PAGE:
Session 1: Community Network Models & Best Practices: There are several community network models in practice across the world, and the Asia-Pacific is no different. This session will explore the different models and conditions under which community networks operate, along with the technology used. It will also highlight some best practices and learnings.
Session 2: Access during the pandemic: Saving Democracy, Citizenship & Education: Internet access has become vital – and an uncompromisable necessity – during the pandemic due to restrictions on movement and social distancing requirements. However, at the same time, some governments appear to be using this greater dependence on Internet-based applications and services as an opportunity to promote authoritarianism and control. This session will discuss the complexities – as well as the necessity – of open access for citizen rights and sustaining democracy.
Session 3: Policy & Regulation for Mass Adoption of Community Networks: Even though community networks have successfully been in practice as an alternative method to connect communities to the Internet, they have not become a viable alternative in many countries.
This session will look into what kinds of policy, regulatory, advocacy and design effort is required to facilitate greater adoption of community networks and help fast-track access for the unconnected in countries and regions all over the world.
Session 4: Community Networks as a Model to fight Misinformation & #Fakenews: Community networks can be thought of as ‘trusted networks’ in that the participants are all from the same community and would have an intrinsic element of community trust between them – just about every one knows every one else. This can potentially enable trust-based information sharing, and at the same time help avoid misinformation and fake news. This session will discuss how community networks can potentially be leveraged to counter the pandemic of misinformation and fake news.
Session 5: #Gender Sensitive Community Networking: Various studies and reports have shown that there is a significant gender divide in digital spaces, and many elements around the use of the Internet are male-dominated. This is sometimes exacerbated in rural areas. Community networks can provide an opportunity to bring about gender equity. This session will discuss the efforts that have been successful in providing gender equity through community networks and how that can be used to redress gender issues in the wider community.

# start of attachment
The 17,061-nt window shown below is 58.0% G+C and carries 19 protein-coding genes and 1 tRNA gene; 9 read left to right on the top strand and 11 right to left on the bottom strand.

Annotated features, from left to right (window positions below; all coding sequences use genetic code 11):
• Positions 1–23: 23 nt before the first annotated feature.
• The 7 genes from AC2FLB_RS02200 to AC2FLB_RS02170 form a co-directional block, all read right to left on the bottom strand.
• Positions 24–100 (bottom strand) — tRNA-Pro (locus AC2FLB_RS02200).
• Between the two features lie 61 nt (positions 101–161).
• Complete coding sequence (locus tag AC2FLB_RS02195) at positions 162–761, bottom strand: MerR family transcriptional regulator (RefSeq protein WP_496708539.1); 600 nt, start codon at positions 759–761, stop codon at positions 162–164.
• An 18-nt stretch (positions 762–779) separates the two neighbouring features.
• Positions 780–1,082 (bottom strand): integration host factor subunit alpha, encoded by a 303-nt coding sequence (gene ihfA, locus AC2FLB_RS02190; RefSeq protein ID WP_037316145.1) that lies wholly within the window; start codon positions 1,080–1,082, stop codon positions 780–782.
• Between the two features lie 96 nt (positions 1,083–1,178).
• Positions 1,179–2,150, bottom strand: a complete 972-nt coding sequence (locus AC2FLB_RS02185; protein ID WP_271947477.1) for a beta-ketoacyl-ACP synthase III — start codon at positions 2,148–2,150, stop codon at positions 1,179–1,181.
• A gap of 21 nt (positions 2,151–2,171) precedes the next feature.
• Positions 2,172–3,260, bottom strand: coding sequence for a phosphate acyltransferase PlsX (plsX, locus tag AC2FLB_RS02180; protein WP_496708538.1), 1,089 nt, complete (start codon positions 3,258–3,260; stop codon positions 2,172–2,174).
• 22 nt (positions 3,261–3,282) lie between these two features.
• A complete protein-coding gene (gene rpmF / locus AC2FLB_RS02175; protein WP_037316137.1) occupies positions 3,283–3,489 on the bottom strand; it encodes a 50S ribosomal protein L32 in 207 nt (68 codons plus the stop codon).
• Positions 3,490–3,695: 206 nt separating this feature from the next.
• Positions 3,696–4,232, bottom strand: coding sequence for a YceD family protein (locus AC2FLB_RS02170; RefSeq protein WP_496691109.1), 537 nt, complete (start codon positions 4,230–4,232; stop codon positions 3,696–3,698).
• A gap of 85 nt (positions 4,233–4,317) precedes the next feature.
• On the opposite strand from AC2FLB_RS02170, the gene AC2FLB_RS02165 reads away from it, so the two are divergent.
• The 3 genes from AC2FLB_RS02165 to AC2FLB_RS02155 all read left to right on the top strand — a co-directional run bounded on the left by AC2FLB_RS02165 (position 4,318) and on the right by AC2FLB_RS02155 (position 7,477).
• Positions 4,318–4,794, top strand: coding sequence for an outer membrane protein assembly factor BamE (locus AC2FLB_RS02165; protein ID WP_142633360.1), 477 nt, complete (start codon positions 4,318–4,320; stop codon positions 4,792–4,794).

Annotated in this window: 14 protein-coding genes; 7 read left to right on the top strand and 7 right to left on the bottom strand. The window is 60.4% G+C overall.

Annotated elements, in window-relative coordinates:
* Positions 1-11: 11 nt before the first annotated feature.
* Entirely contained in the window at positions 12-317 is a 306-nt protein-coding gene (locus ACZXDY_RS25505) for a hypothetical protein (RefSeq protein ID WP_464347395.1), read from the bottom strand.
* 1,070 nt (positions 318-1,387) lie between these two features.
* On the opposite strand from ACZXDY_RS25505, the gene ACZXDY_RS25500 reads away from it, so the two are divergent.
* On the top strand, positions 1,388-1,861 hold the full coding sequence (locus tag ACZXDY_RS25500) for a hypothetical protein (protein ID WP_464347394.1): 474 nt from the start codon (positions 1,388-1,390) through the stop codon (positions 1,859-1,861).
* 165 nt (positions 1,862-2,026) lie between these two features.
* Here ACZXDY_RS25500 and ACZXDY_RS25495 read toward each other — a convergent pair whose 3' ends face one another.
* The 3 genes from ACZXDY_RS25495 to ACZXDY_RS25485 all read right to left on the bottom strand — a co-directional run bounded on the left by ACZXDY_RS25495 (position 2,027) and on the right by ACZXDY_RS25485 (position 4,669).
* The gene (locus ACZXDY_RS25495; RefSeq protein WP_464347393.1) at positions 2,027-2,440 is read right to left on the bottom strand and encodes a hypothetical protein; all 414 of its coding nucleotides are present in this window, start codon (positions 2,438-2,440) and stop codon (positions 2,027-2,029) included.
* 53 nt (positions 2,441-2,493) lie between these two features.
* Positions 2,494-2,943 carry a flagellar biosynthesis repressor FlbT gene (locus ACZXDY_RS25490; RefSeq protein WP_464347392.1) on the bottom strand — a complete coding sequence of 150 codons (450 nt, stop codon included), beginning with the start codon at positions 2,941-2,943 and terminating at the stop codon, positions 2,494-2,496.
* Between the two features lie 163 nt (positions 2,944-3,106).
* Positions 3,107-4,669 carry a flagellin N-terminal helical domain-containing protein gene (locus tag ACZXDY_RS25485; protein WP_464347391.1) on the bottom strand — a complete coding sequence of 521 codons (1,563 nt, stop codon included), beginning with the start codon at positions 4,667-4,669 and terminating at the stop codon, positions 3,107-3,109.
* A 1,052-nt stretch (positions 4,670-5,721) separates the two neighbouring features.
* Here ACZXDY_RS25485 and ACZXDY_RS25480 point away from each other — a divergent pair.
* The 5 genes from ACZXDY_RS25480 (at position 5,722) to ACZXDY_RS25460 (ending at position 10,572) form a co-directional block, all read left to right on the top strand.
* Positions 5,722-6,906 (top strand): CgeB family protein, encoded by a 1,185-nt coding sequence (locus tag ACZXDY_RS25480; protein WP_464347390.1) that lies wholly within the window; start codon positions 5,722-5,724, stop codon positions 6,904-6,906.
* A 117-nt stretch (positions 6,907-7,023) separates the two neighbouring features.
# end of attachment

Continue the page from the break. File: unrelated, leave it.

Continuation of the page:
Session 6: #Content, Context and Community for Community Networks: Community networks are designed to serve the community’s needs and are often built by the community themselves. The relevance of community networks is in the fact that they have the ability to far better contextualise local content, local content consumption and production through the involvement of the local community. This session is designed to highlight some of the best practices in how communities are using community networks to create localised content for their local communities and suited to their local context.
Session 7: Community #Radio & Broadcasting with Community Networks: Community radio networks excel in producing local content with local context. They are also usually developed, managed, and produced by the community, for the community. Community radio operators also know the best ways in which to broadcast content and reach out to the larger community. As such, they are well-placed to evolve into community network operators as they also have technical knowledge about radio transmission and radio mast design. This session is designed to explore how community radio operators can transform into community (Internet) network operators and provide greater value to their local communities.
Session 8: #Training & Cadre Development for Community Networks: As Internet access and provision becomes further localised with communities in remote areas getting connected, there is a need to develop local capacity for developing, managing, maintaining and sustaining the network. It is important to create local cadres that know local content, have the local context, and are able to play a part in locally developed community networks. This session will explore the ways in which this type of capacity building can be facilitated.
Session 9: #Partnerships & Collaborations for Community Networks: Community networks while considered to be affordable and participative in terms of local participation, also require the involvement of multiple stakeholders for success. These range from community organising to financial assistance and donor backing to technological assistance and so on. This session is designed to understand how different stakeholders can come together to make community networks successful and will look into ways to enhance collaborative efforts and partnership across different stakeholders.
Session 10: Connecting #Indigenous Communities: Generally speaking, tribal, aboriginal, and indigenous communities tend to live in rural and remote areas, away from industries and cities. More often than not, they are the last populations to be digitally connected. These communities are also culturally rich with their own linguistic and social practices, and norms. While they require digital connectivity and access to the Internet just like anyone in an urban area, it is important that community networks practice sensitivity and inclusion without violating and polluting the community’s social norms and practices. This session is designed to understand and discuss the ways in which community networks can better serve indigenous communities.